As I told you way back at the end of April, I got a Matchless spinning wheel from Sheri at The Loopy Ewe.

Let me tell you…I LOVE IT.
The very first thing that I did was try spinning in double drive.  Now, for those of you who aren’t in the know, there are three ways that a rotation of the big wheel can spin the bobbin.  They are called Scotch tension, Irish tension and Double Drive.  Lucky for me, the Matchless does all three(YouTube clip to show what I’m talking about.).  One of the many reasons that I love this wheel so much!

In Irish Tension, the drive is over the bobbin and the brake is (often) an additional piece.  This is often referred to as “Bobbin Lead” spinning.  When I first learned to spin, I learned on a Louet S10 which has the whorl built right onto the bobbin itself and the brake is a strap of leather that lays over the end of the flyer and can be adjusted for more or less tension.

In Scotch Tension, the brake band (the one applying tension) is over the bobbin and the drive band is around the whorl (connecting it to the large wheel).  In the Matchless this is a loop of string with a spring at the far end and one can adjust the tension by turning a knob.  This is called “Single Drive” spinning.  This was how my Ladybug was originally set up and how I kept spinning for 3 years.  I could have attempted Double Drive…but never did.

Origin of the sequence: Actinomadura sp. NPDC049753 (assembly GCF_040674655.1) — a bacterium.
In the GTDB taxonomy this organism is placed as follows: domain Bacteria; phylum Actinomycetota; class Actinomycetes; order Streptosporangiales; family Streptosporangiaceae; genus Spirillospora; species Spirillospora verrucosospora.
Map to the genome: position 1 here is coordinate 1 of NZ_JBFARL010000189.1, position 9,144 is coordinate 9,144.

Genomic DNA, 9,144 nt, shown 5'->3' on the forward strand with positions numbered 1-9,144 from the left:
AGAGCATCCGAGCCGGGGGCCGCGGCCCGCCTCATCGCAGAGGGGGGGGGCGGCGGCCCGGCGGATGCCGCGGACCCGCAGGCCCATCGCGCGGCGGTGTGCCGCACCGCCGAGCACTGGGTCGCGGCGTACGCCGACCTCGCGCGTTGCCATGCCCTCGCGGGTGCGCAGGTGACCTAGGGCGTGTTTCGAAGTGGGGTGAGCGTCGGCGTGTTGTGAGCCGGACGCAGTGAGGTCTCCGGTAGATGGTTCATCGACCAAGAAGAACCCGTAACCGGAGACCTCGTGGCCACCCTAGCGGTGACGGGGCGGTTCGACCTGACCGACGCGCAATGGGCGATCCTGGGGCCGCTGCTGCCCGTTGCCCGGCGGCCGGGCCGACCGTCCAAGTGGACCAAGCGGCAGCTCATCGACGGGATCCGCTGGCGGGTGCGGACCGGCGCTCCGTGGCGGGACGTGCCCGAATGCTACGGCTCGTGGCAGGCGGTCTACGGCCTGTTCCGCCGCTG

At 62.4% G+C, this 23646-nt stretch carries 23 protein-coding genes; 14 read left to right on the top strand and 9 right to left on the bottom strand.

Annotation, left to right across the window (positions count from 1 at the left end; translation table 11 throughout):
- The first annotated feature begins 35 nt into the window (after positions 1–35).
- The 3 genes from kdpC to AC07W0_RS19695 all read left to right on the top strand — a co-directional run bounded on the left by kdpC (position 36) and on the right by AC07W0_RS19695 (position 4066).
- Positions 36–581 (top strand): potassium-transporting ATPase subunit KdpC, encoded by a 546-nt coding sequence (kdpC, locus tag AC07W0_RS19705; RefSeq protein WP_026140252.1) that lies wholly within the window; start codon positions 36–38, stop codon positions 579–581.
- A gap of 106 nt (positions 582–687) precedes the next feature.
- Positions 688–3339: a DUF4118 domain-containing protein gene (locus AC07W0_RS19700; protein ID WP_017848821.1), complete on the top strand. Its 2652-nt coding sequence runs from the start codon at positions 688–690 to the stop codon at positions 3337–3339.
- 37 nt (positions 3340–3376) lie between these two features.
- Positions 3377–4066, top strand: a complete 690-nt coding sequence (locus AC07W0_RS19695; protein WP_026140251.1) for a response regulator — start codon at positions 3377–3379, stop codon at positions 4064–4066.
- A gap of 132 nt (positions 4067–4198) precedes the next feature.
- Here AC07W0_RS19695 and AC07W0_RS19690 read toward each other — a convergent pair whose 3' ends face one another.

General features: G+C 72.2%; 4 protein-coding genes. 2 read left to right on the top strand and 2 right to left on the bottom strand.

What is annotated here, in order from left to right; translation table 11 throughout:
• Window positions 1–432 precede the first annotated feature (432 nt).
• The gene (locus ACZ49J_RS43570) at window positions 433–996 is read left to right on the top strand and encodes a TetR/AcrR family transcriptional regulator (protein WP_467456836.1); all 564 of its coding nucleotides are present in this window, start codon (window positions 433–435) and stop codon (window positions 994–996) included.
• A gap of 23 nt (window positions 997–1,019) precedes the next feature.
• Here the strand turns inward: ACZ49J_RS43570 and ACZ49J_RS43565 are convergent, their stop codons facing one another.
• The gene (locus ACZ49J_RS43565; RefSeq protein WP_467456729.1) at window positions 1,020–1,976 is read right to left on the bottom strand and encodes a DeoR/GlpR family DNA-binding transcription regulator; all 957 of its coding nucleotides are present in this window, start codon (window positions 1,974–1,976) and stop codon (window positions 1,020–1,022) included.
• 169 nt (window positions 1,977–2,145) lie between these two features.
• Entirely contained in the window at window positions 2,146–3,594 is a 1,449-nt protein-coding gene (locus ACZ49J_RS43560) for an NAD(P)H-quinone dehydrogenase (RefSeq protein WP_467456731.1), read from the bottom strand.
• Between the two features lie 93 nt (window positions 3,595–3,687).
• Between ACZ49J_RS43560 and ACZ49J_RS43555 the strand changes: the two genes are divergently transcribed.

In Double Drive, the drive band is looped twice around the wheel forming a figure 8 and then each of those loops are placed, one over the whorl, one over the bobbin.  The downside to DD is that beginners can easily overspin and end up with rope-like yarns.  The upside is that this is a WAY more efficient method of spinning…at least for me.  I can’t believe that I never tried this before.

I’ve been putting my wheel, and myself, thru its paces and can honestly say that I love this wheel more and more every time I sit to spin.  Yes, it is quite a bit heavier than my ‘bug but I find that I like that.  The only downside is the lazy kate set up.  I really loved the onboard kate that the Ladybug had because of ease of plying.  I felt like I had good control and liked that the singles were feeding from directly in front of me.  With the Matchless Lazy Kate, I have a glaring issue: The Kate can only hold 3 bobbins.  That means that, at max with this tensioned kate, I can only make a three-ply yarn.  Not that I’ve made a 4-ply more than once before but I liked the option!  Plus, I have 5 Woolee Winder bobbins so that means there is always this one lone bobbin, full or empty, just sitting on a shelf somewhere.  Dislike.

The more I spin, the more I’m very happy with my purchase and the more I love spinning…now, off to do so!